Integration Testing in Software Engineering

Integration Testing

  • Integration testing is a level of software testing in which units/components are integrated in a single module and then test to check communication between these components.
  • Integration Testing is the second level of software testing which is done after unit testing and before system testing. When the integration testing is performed on the modules, system testing is performed.
  • This testing comes under both black box and white box testing. This testing is done by software testers or developers.
  • This testing is also known as ‘I & T’ (Integration and Testing), ‘String Testing’ and ‘Thread Testing’. This testing is an extension of unit testing.
  • The term ‘integrate’ refers to combine two or more things in a single thing to become more effective . The term defines the concept of integration testing. 
  • The main goal of integration testing is to test the functional, performance, and reliability between the components that are integrated.

  • The modules tested individually in unit testing then integrate them one by one until all the modules are integrated and check the flow of data between the modules.

  • The test cases of integration testing differs from other test cases i.e. it only focuses on the interfaces & flow of the data between the modules. 

Integration Testing

Objective of Integration Testing :

  • To reduce risk in system testing
  • Integration Testing is performed to verify the software modules work correctly.
  • If client alters the requirements then integration testing is necessary because new requirements may not be tested. 
  • Sometimes, modules communicate with third party APIs or tools so it is necessary to test that data accepted by that tool/API is correct and generates expected response or not. 
  • If developer deploys the change in requirements and not perform unit testing on them then integration testing is necessary.
  • This testing is necessary to build confidence in the quality of the interfaces.
  • To find issues/bugs if present in the interface or components or systems.

Workflow of Integration Testing :

The workflow of Integration Testing is given below : 

  1. Prepare Test Plan
  2. Develop the test scenarios, test cases, and scripts.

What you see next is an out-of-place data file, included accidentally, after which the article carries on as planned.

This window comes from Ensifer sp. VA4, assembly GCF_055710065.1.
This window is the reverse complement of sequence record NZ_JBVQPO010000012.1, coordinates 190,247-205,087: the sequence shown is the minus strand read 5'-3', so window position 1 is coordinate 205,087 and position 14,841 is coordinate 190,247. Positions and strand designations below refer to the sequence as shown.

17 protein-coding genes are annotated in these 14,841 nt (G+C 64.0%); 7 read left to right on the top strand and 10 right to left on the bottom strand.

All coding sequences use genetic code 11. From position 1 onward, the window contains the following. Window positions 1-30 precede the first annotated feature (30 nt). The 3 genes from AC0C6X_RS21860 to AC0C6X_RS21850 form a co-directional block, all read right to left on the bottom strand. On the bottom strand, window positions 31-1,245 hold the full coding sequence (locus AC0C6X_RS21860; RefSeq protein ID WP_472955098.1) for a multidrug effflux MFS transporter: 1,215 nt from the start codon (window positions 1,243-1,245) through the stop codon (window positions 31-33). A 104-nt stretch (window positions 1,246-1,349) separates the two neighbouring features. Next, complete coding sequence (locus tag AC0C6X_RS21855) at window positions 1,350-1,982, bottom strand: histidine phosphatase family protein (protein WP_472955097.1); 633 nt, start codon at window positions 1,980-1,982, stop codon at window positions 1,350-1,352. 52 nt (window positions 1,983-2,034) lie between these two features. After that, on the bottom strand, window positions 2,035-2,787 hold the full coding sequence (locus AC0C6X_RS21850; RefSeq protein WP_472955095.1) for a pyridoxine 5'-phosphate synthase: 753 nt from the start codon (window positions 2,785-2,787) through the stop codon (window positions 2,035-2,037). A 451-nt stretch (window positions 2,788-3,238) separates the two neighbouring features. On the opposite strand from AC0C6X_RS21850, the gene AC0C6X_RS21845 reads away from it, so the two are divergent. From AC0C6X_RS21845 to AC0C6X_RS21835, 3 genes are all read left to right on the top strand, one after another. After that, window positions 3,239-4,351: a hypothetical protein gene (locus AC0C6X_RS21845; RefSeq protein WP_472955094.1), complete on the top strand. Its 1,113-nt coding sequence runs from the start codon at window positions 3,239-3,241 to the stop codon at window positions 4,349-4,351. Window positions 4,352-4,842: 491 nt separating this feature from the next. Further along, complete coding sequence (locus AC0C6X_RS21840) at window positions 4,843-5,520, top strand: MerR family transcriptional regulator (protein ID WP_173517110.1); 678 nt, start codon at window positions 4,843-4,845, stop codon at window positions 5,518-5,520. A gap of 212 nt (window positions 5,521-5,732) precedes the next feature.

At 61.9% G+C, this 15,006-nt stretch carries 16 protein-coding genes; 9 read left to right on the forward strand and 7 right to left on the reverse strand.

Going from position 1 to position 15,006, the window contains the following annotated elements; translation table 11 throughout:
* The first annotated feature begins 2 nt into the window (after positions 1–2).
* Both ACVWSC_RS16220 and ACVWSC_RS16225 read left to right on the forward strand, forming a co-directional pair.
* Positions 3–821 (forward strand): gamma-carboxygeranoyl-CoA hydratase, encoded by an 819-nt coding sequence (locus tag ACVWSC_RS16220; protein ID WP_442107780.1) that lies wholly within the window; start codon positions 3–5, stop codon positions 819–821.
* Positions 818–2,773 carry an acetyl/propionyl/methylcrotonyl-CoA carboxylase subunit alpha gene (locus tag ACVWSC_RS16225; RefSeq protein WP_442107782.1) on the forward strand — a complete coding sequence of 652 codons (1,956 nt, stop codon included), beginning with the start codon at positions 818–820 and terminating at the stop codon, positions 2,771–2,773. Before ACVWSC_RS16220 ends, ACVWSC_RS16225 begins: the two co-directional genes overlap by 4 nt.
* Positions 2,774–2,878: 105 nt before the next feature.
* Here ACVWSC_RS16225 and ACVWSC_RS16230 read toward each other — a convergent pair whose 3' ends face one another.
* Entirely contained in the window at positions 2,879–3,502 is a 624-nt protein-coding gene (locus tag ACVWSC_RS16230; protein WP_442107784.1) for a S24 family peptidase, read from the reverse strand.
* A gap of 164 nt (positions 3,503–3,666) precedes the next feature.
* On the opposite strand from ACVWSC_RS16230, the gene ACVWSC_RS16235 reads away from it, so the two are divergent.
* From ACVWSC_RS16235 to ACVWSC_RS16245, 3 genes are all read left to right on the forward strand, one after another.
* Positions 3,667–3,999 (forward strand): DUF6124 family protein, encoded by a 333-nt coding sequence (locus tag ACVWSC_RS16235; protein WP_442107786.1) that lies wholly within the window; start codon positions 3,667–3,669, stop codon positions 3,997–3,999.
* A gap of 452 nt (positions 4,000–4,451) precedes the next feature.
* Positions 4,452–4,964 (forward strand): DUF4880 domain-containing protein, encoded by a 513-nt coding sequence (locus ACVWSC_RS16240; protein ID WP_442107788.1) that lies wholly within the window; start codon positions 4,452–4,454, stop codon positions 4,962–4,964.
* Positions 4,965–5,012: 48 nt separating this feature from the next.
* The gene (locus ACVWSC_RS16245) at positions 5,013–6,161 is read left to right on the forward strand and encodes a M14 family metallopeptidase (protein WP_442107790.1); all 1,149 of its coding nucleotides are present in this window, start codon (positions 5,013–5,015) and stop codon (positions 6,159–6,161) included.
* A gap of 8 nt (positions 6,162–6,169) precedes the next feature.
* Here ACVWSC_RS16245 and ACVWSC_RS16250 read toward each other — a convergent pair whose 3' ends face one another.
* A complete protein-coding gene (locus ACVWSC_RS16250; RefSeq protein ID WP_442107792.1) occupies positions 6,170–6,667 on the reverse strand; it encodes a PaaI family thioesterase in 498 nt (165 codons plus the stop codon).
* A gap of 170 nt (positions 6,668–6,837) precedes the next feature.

3. Execute test Cases.
  4. Tracking & re-testing the bugs/defects.
  5. Steps 3 and 4 are repeated until integration testing is completed successfully.

Integration Testing Tools :

  • JUnit
  • VectorCAST/C++
  • TestNG
  • Citrus Integration Testing
  • Mockito
  • Rational Integration Tester
  • FitNesse
  • Jasmine
  • Steam
  • REST Assured

Approaches of Integration Testing :

There are three main approaches/strategies in the integration testing that are mentioned below :

  • Incremental Testing

Top-down approach

Bottom-up approach

  • Non-incremental Testing

         Big-Bang approach

  •  Hybrid Testing

Advantages of Integration Testing :

  • This testing provides faster development and increased confident level.
  • It is easy to combine different modules.
  • Code coverage is high than other approaches.
  • It easily caught system level issues like mistakes in integration,broken database etc.
  • This testing can start when the relevant modules/components are available.It is not necessary to wait until all the modules are implemented and unit tested.

  • Integration testing can be used in the early as well as later stages of the testing process and defects find easily.

  • This testing makes sure that the combined modules works properly.

Disadvantages of Integration Testing :

  • To be precise the success of Integration Testing lies in the perfection of the test plan.
  • Test plan is made by humans one needs to serve for its inefficiencies.
  • If any scenario is not covered in the test plan then errors can be occurs in the system testing.
  • This testing can be time-consuming.